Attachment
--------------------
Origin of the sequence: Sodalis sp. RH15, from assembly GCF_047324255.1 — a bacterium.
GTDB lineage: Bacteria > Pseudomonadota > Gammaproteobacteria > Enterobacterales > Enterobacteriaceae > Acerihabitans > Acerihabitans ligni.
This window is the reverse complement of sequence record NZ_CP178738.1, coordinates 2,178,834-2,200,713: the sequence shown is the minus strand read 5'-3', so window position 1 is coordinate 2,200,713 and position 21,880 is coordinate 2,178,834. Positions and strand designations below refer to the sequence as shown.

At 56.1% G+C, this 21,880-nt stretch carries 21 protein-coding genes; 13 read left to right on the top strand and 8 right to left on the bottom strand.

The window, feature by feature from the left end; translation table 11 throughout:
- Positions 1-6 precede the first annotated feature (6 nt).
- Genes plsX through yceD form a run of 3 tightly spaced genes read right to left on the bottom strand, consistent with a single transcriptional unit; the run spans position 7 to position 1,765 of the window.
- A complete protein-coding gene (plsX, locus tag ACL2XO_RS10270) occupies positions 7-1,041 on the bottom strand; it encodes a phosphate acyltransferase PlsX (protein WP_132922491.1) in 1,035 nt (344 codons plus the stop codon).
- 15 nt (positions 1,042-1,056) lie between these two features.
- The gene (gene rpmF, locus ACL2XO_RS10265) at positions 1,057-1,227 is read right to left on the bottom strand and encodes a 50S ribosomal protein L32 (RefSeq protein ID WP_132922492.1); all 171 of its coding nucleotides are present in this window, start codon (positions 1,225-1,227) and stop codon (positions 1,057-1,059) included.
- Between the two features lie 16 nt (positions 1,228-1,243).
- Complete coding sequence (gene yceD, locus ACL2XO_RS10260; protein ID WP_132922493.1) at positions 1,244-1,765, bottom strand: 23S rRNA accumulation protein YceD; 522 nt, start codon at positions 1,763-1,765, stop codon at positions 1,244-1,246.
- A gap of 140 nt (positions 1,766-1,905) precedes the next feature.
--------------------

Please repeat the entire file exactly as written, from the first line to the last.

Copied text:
Origin of the sequence: Sodalis sp. RH15, from assembly GCF_047324255.1 — a bacterium.
GTDB lineage: Bacteria > Pseudomonadota > Gammaproteobacteria > Enterobacterales > Enterobacteriaceae > Acerihabitans > Acerihabitans ligni.
This window is the reverse complement of sequence record NZ_CP178738.1, coordinates 2,178,834-2,200,713: the sequence shown is the minus strand read 5'-3', so window position 1 is coordinate 2,200,713 and position 21,880 is coordinate 2,178,834. Positions and strand designations below refer to the sequence as shown.

At 56.1% G+C, this 21,880-nt stretch carries 21 protein-coding genes; 13 read left to right on the top strand and 8 right to left on the bottom strand.

The window, feature by feature from the left end; translation table 11 throughout:
- Positions 1-6 precede the first annotated feature (6 nt).
- Genes plsX through yceD form a run of 3 tightly spaced genes read right to left on the bottom strand, consistent with a single transcriptional unit; the run spans position 7 to position 1,765 of the window.
- A complete protein-coding gene (plsX, locus tag ACL2XO_RS10270) occupies positions 7-1,041 on the bottom strand; it encodes a phosphate acyltransferase PlsX (protein WP_132922491.1) in 1,035 nt (344 codons plus the stop codon).
- 15 nt (positions 1,042-1,056) lie between these two features.
- The gene (gene rpmF, locus ACL2XO_RS10265) at positions 1,057-1,227 is read right to left on the bottom strand and encodes a 50S ribosomal protein L32 (RefSeq protein ID WP_132922492.1); all 171 of its coding nucleotides are present in this window, start codon (positions 1,225-1,227) and stop codon (positions 1,057-1,059) included.
- Between the two features lie 16 nt (positions 1,228-1,243).
- Complete coding sequence (gene yceD, locus ACL2XO_RS10260; protein ID WP_132922493.1) at positions 1,244-1,765, bottom strand: 23S rRNA accumulation protein YceD; 522 nt, start codon at positions 1,763-1,765, stop codon at positions 1,244-1,246.
- A gap of 140 nt (positions 1,766-1,905) precedes the next feature.